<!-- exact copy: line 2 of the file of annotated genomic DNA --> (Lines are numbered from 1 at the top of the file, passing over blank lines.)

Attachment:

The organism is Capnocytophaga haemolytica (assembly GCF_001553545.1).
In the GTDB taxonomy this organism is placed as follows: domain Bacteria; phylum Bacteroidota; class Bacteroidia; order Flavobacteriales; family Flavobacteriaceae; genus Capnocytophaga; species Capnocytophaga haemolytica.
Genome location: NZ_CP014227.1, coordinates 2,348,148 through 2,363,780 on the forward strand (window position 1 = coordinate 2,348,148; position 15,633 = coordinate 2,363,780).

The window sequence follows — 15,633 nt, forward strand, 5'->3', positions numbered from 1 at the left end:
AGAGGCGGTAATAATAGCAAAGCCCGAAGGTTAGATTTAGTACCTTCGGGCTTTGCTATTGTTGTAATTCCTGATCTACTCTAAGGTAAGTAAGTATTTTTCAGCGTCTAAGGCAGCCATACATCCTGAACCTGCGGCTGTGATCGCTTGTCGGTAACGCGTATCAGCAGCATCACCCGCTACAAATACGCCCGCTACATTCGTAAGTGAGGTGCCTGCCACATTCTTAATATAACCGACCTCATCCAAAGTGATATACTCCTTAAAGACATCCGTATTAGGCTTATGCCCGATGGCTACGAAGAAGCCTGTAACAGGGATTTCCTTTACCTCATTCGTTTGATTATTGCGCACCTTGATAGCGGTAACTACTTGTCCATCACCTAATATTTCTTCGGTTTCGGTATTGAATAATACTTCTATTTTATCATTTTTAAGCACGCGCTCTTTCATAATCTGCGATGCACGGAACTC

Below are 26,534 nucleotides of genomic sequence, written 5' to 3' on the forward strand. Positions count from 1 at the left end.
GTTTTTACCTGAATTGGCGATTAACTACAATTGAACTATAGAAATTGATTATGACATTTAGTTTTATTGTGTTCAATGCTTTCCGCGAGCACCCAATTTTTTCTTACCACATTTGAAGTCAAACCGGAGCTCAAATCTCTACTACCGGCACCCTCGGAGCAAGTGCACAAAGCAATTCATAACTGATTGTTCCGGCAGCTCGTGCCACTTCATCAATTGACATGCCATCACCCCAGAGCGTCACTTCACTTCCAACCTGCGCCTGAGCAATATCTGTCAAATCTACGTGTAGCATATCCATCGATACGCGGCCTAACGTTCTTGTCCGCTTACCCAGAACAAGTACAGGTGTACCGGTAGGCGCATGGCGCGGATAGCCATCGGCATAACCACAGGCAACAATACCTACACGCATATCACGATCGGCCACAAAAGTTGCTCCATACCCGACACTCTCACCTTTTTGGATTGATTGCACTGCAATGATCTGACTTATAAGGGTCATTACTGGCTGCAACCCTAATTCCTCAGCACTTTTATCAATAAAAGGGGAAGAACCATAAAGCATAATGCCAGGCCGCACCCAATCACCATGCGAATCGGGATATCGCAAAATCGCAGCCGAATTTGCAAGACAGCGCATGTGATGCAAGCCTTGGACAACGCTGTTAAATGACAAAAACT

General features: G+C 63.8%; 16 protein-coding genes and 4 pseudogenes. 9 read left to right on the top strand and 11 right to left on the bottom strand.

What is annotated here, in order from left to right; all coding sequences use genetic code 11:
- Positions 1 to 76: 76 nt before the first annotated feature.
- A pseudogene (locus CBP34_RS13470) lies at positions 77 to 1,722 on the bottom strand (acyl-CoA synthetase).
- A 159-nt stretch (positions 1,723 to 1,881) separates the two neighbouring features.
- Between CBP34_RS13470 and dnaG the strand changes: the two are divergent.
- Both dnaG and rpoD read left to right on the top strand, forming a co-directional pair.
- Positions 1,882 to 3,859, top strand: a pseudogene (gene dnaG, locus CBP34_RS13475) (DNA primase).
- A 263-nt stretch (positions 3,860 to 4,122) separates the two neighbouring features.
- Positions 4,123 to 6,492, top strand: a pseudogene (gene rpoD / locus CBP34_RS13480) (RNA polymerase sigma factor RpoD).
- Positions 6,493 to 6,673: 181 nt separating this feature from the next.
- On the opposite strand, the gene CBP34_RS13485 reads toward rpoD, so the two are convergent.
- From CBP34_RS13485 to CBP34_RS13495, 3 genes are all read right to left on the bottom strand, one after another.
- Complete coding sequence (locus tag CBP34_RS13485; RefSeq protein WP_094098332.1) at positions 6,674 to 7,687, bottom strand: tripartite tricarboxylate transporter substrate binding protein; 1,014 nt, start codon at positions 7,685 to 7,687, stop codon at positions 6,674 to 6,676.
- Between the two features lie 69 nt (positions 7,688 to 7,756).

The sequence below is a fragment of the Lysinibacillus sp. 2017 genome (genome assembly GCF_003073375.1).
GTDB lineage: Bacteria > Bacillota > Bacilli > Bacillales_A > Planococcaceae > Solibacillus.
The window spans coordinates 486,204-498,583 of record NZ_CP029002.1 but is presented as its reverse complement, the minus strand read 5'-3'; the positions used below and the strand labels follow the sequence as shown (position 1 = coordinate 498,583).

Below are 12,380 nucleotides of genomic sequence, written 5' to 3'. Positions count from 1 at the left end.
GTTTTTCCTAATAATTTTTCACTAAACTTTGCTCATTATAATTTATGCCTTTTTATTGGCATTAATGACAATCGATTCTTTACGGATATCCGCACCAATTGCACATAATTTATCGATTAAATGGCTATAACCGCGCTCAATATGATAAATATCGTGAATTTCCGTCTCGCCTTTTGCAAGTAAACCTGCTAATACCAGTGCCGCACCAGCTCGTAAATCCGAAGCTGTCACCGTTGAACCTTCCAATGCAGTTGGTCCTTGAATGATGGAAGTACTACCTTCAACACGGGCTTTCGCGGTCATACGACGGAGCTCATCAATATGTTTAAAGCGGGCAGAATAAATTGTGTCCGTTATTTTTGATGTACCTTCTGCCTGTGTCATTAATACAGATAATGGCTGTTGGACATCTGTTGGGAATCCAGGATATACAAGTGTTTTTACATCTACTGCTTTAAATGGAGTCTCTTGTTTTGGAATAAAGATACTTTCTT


In the GTDB taxonomy this organism is placed as follows: domain Bacteria; phylum Bacteroidota; class Bacteroidia; order Flavobacteriales; family Flavobacteriaceae; genus Capnocytophaga; species Capnocytophaga haemolytica.